Join Stacey Roberts and Meredith Smith of TaxOps as they delve into which companies are eligible for protection under PL 86-272, where states are narrowly interpretations, and how to assess potential liability. Register at

The Interplay of PL 86-272 and Economic Nexus

Navigating Conflicting State Nexus Regulations, Reconciling the Two for Taxpayer Benefit

A live 110-minute CPE webinar with interactive Q&A

Thursday, June 20, 2024

1:00pm-2:50pm EDT, 10:00am-11:50am PDT

This course will explain nexus as outlined in PL 86-272, the sometimes conflicting nexus regulations established by individual states, and how to reconcile the two for the benefit of the taxpayer.


PL 86-272 is still alive and well; for sellers of tangible personal property post-Wayfair, more so than ever. But the Multistate Tax Commission (MTC) and the state of New Jersey have adopted controversial expanded interpretations to capture more internet-based activities.

Most states have or are in the process of adopting bright-line tests for sales tax nexus. The effects of Wayfair are seeping into the determination of state income tax nexus as well. In response, businesses are increasingly relying on the protection of PL 86-272 to circumvent the broadening reach of economic nexus and avoid out of state taxation.

PL 86-272 prohibits a state from taxing an out of state company’s net income if its only activity is the solicitation of orders for the sale of tangible personal property within the state. Wayfair clearly states that physical presence is not necessary to establish nexus; having “substantial economic nexus” is sufficient. Additionally, SCOTUS did not hear challenges from companies required to remit tax in states that had implemented non-physical presence nexus standards before Wayfair.

Many states are taxing entities based on gross receipts or similar thresholds. Oregon joined as many as eight other states in taxing gross receipts with its Commercial Activity Tax effective in 2020. Reassessing tax liability impacts more than tax liability: Companies must update financial statement provisions, including current and deferred taxes, uncertain tax benefits, and related disclosures. SALT advisers and companies must reevaluate prior nexus determinations for both sales and state income tax liability.

Listen as our panel of experts explains which companies come under the umbrella of PL 86-272, which states are narrowly interpreting PL 86-272, and how to assess potential liability in states in this continually changing post-Wayfair environment.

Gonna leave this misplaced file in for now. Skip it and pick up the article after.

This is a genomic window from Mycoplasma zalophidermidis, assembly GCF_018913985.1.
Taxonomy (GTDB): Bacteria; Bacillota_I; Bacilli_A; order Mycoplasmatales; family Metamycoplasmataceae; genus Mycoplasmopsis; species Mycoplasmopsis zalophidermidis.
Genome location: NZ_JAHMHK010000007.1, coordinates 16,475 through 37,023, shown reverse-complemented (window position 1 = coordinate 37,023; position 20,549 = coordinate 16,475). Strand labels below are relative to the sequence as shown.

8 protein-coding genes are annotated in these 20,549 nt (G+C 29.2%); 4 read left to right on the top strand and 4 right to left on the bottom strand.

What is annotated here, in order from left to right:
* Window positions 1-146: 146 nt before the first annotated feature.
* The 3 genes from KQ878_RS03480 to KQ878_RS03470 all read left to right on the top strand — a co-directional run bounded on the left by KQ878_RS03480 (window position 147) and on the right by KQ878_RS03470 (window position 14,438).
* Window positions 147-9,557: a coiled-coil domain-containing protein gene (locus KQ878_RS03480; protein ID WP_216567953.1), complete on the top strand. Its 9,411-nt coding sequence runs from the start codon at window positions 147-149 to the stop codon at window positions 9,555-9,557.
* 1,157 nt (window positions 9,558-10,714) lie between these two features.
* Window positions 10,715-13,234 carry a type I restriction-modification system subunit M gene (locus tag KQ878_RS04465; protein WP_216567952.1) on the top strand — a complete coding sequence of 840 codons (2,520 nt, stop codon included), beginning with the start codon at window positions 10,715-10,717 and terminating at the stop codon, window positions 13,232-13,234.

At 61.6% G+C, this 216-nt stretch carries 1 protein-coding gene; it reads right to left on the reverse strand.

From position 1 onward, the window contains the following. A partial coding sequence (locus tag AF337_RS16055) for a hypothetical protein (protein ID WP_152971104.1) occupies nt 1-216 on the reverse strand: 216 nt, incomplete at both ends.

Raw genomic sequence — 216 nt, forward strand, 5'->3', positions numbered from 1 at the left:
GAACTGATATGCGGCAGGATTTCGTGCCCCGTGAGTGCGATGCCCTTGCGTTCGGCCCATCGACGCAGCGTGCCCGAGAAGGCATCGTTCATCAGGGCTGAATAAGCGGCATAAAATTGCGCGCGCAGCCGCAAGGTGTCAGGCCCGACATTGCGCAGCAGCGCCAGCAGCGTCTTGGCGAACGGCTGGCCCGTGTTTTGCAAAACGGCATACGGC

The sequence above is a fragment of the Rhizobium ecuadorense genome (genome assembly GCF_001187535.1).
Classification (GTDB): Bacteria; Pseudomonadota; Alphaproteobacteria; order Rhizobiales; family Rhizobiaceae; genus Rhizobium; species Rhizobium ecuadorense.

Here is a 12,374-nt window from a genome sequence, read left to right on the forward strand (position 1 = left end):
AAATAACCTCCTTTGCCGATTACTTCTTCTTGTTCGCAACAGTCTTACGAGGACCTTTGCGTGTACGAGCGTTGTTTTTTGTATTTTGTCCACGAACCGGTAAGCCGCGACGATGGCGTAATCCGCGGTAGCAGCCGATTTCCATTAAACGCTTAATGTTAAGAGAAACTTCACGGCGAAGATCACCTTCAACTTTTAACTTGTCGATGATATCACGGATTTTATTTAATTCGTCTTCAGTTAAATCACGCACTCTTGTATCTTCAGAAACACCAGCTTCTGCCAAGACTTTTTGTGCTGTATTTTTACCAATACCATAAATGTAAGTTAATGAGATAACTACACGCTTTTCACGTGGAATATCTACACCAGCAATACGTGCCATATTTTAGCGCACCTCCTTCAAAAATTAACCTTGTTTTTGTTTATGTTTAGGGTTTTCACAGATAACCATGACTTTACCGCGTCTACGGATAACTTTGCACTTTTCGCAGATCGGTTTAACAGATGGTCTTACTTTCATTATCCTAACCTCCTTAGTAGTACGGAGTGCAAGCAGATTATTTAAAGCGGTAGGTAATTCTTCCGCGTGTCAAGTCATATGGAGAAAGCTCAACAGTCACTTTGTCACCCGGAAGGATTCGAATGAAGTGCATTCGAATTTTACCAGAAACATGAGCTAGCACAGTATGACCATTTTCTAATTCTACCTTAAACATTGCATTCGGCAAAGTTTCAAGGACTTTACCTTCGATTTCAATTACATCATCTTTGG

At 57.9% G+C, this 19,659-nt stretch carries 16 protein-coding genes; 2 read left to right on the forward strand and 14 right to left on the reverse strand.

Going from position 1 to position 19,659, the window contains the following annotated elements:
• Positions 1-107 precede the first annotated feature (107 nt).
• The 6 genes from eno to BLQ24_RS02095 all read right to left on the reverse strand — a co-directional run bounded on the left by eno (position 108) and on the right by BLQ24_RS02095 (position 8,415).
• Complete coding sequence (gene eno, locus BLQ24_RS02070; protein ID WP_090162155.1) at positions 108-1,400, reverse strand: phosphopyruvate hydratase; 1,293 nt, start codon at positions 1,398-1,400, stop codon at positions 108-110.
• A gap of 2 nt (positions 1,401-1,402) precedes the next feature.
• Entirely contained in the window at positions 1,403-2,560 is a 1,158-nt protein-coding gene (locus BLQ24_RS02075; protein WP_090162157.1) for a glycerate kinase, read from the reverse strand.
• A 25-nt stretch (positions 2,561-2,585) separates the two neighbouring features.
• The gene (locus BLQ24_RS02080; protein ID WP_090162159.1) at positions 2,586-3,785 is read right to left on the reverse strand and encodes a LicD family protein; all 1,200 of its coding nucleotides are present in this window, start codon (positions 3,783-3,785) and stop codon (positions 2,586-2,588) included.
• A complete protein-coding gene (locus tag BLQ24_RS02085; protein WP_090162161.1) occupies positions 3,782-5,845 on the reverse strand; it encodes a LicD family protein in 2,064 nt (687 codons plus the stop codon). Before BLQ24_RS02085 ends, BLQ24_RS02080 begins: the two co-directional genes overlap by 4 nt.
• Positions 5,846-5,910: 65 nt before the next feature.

1. Nexus before Wayfair
  2. Falling under PL 86-272
  3. States’ responses
  4. Reevaluating nexus for state sales and income tax
  5. Financial statement adjustments


The panel will review these and other critical issues:

  • When can a business rely on PL 86-272?
  • What conflicts exist between PL 86-272 and economic nexus?
  • How are states interpreting PL 86-272 in light of Wayfair?
  • What steps should be taken when determining state nexus considering Wayfair and PL 86-272?


Stacey L. Roberts, CPA
State and Local Tax Director

Ms. Roberts has been making state and local tax (SALT) less taxing for thousands of businesses over the last 25 years. As a director of the SALTovation team at TaxOps, she guides dynamic businesses through compliance and strategic planning focused on minimizing risk and strengthening tax positions. Ms. Roberts honed her specialty at Andersen Worldwide/Andersen LLP, KPMG and Deloitte before moving in-house with a Fortune 500 company to administer state and local tax. She has also led the national SALT practice at a regional firm. Ms. Roberts is a member of the Colorado Legislative Task Force Concerning Tax Policy and a frequent speaker, instructor and author on SALT issues for industry and professional organizations.

Meredith Smith, CPA
Senior Tax Manager

Ms. Smith expertly weaves real-life examples into why business taxpayers, tax professionals, and tax providers should care about complex state and local tax (SALT) issues. This knowledge comes from expertly navigating the web of tax laws governing SALT issues for 15 years. From working with clients inside their business, she knows the questions, issues and strategies for resolution that keep businesses on the tax compliance track. Ms. Smith combines technical knowledge and in-depth industry understanding in performing nexus studies, identifying areas of risk, and designing sustainable planning opportunities for achieving tax-specific business goals. Her practice covers state income tax, property tax, sales and use tax, and business incentives and credits. Prior to TaxOps, Ms. Smith was a member of the SALT practice at KPMG, serving large, multi-jurisdictional corporations and multi-tier partnerships across industries.

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